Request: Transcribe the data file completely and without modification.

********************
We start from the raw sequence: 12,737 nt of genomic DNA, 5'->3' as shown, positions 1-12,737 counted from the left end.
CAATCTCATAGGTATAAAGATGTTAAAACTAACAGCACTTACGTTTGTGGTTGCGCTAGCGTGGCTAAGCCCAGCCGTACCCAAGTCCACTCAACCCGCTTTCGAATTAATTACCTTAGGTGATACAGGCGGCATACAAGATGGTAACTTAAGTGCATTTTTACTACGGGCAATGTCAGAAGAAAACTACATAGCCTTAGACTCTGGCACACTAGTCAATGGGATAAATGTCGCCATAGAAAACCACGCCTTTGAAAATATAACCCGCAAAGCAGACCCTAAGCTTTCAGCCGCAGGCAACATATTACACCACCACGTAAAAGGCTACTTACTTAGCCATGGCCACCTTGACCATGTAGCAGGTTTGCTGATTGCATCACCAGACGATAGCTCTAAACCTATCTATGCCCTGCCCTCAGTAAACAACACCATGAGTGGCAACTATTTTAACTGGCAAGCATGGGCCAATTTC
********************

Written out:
We start from the raw sequence: 12,737 nt of genomic DNA, 5'->3' as shown, positions 1-12,737 counted from the left end.
CAATCTCATAGGTATAAAGATGTTAAAACTAACAGCACTTACGTTTGTGGTTGCGCTAGCGTGGCTAAGCCCAGCCGTACCCAAGTCCACTCAACCCGCTTTCGAATTAATTACCTTAGGTGATACAGGCGGCATACAAGATGGTAACTTAAGTGCATTTTTACTACGGGCAATGTCAGAAGAAAACTACATAGCCTTAGACTCTGGCACACTAGTCAATGGGATAAATGTCGCCATAGAAAACCACGCCTTTGAAAATATAACCCGCAAAGCAGACCCTAAGCTTTCAGCCGCAGGCAACATATTACACCACCACGTAAAAGGCTACTTACTTAGCCATGGCCACCTTGACCATGTAGCAGGTTTGCTGATTGCATCACCAGACGATAGCTCTAAACCTATCTATGCCCTGCCCTCAGTAAACAACACCATGAGTGGCAACTATTTTAACTGGCAAGCATGGGCCAATTTC